Have you seen any of mad men? I feel like don goes through a lot of the same “I need to work but I don’t need money and I want independence which I can’t get”.

    I feel like I’m still struggling with the question of meaning. You seem to see academia through rose tint, so you might go through that career. I taught math, at the college and later high school level, which sounds like the easiest thing to justify, and mostly to wealthy/ disciplined elites. But its the opposite of Jaime escalante giving poor kids a leg up. These kids were a bundle of stress and entitlement, with helicopter parents who wanted top grades. And if I’m training them for that corporate world, word problems and calculus aren’t going to help them much. It feels worse to teach them something that should be practical but has gotten far removed from day to day life. Kids complain about being trained seals jumping through hoops and I tend to agree. The education system requires drinking some strong kool aid.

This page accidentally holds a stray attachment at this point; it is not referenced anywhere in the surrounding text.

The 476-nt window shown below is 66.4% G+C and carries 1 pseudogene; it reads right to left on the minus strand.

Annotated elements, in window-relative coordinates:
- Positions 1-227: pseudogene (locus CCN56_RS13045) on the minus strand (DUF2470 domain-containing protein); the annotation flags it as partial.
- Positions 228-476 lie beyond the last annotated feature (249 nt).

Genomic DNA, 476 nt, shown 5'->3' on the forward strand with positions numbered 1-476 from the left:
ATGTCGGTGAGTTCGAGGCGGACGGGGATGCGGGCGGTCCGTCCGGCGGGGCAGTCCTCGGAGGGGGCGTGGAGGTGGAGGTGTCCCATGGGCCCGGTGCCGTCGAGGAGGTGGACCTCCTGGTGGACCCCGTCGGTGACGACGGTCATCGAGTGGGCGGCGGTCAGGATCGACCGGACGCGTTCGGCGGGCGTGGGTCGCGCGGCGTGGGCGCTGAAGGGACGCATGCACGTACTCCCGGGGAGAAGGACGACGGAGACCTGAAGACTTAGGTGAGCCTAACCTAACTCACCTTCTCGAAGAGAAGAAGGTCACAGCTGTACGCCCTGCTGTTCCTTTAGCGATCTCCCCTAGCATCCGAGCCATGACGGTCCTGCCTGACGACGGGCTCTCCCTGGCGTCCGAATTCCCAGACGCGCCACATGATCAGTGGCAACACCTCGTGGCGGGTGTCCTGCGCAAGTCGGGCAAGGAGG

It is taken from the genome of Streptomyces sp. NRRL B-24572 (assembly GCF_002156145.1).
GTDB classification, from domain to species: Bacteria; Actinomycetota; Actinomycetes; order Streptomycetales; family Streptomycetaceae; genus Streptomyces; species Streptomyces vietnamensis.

• livafi says:

      >>I taught math, at the college and later high school level, which sounds like the easiest thing to justify, and mostly to wealthy/ disciplined elites.
      It’s still a strong contribution to society, regardless of how you felt about these particular children or their ‘coptering parents.
      >>Have you seen any of mad men? I feel like don goes through a lot of the same “I need to work but I don’t need money and I want independence which I can’t get”.
      I haven’t seen it but I have a general awareness of the structure and quality of it. Why can’t Don achieve independence if he’s loaded?